Sunday, March 11, 2012

The Middle East Media Sampler 3/11/2012: It's Those "Militants" In Gaza

From DG:
1) Militants again

The New York Times reports, Violence Continues for Israel and Militants. That's a lovely, non-judgmental headline. The report leaves out at least two major points.
The sudden flare-up of hostilities began Friday when Israeli air-to-ground missiles killed the leader of one of the militant groups, the Popular Resistance Committees, and his assistant in Gaza. Israel said that the strike on the men’s car had been timed to thwart a terrorist attack that the group was planning against Israelis from across the border with Egypt. 
Militants in Gaza retaliated by firing barrages of rockets into southern Israel, and the Israeli Air Force struck back at numerous rocket-firing squads and facilities used by the militant groups. The exchanges continued, albeit with less intensity, through Saturday.
Actually, as Challah Hu Akbar notes, there were rockets fired into Israel prior to IDF's successful attack to kill the two terrorists.

Early Friday, terrorists in Gaza fired two rockets into Israel. A few hours later, in a preemptive strike against terrorists planning a major terrorist attack, the IDF carried out a targeted assassination, which killed the Secretary General of the Popular Resistance Committees, Zuhir al-Qaisi, as well as senior Popular Resistance Committees member, Ahmed Hanani.
According to the IDF, Al-Qaisi (or Kaisi) was responsible for a number of previous attacks:
Zahir Kaisi born in 1963 and from Gaza City, was the head of the Popular Resistance Committee terror organization and was also its political commander. Kaisi was among the leaders who planned, funded, and directed the combined terror attack that took place on Route 12 in August 2011, in which 40 people were injured. Kaisi was also involved in rocket fire at Israel, as well as in the attack on the Nahal Oz fuel terminal in April 2008, in which two Israeli citizens were killed. In addition, Kaisi was in charge of transferring funds from Hezbollah to terror organizations in the Gaza Strip.
In other words, Israel had intelligence that Al-Qaisi planned a terror attack that took place a half year ago, in the same area; which is probably the reason that Israel closed Route 12 in anticipation of an attack. But that wasn't news that the New York Times determined to be fit to print.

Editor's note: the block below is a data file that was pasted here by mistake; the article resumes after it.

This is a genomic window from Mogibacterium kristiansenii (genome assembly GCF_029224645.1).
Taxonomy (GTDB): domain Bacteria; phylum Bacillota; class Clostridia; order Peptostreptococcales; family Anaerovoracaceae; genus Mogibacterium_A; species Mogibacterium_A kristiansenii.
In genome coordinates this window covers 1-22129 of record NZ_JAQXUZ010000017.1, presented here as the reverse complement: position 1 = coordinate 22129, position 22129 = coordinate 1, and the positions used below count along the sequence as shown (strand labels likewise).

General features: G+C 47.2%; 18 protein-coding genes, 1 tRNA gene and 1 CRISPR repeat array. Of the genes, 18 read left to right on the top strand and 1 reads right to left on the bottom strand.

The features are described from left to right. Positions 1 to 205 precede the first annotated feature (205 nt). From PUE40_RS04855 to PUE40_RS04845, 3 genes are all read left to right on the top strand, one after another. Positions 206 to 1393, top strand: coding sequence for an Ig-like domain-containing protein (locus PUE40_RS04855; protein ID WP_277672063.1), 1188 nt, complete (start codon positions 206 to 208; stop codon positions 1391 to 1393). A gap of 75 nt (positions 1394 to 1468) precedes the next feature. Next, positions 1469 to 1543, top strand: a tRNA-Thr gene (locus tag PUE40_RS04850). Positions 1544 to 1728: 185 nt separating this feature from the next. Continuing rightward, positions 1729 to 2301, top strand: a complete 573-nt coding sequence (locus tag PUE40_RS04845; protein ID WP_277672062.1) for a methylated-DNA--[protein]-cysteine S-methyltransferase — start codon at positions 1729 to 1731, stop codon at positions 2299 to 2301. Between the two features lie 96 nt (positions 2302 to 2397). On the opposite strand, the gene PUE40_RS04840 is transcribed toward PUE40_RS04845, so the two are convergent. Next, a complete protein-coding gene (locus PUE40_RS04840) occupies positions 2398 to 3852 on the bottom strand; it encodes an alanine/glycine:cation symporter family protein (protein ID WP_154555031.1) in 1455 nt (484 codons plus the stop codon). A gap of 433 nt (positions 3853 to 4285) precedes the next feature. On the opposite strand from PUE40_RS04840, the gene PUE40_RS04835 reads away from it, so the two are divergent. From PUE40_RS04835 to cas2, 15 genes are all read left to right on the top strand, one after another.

Contrary to the implication of the headline, violence doesn't just occur naturally. There is usually a cause. In this case, the cause was information that terrorists from Gaza were going to attempt an attack similar to the one last August. This was a bit of information that the Washington Post's reporters found significant enough to include:
The violent escalation threatened to spark a new wave of warfare along the volatile Gaza-Israel border, where a relatively low-level cycle of reciprocal attacks has become routine. The clashes started Friday morning, when an Israeli airstrike on Gaza City killed the top commander and a second member of the Popular Resistance Committees, or PRC, a militant faction that Israel accused of staging a raid into southern Israel from Egypt’s Sinai Peninsula last August that killed eight Israelis.
The Washington Post, though, like the New York Times did not mention the earlier rockets on Friday.

One last point about the New York Times article: it wouldn't be complete without a good word about Hamas:
They chanted, “No free hudna from now on” and “We will not accept the degrading hudna,” referring to the fragile truce with Israel that has been largely observed by Hamas, the larger Islamic group that controls Gaza. Hamas often presses smaller militant groups to refrain from firing rockets at Israel.  
A ceasefire that is "largely observed" is not a ceasefire. Furthermore, given that Hamas has been imposing its will on Gazans in other matters, it hasn't been "pressing" very hard to prevent terrorists from targeting Israel.

Other elements of bias are noted by Israel Matzav (via memeorandum), Elder of ZiyonIsraelly Cool (via Daled Amos ), Honest Reporting, and from the #1 source documenting AP bias against Israel, Meryl Yourish.

2) Befitting yellow journalism

Last week the New York Times ran an editorial, The IRS does its job:
Taxpayers should be encouraged by complaints from Tea Party chapters applying for nonprofit tax status at being asked by the Internal Revenue Service to prove they are “social welfare” organizations and not the political activists they so obviously are.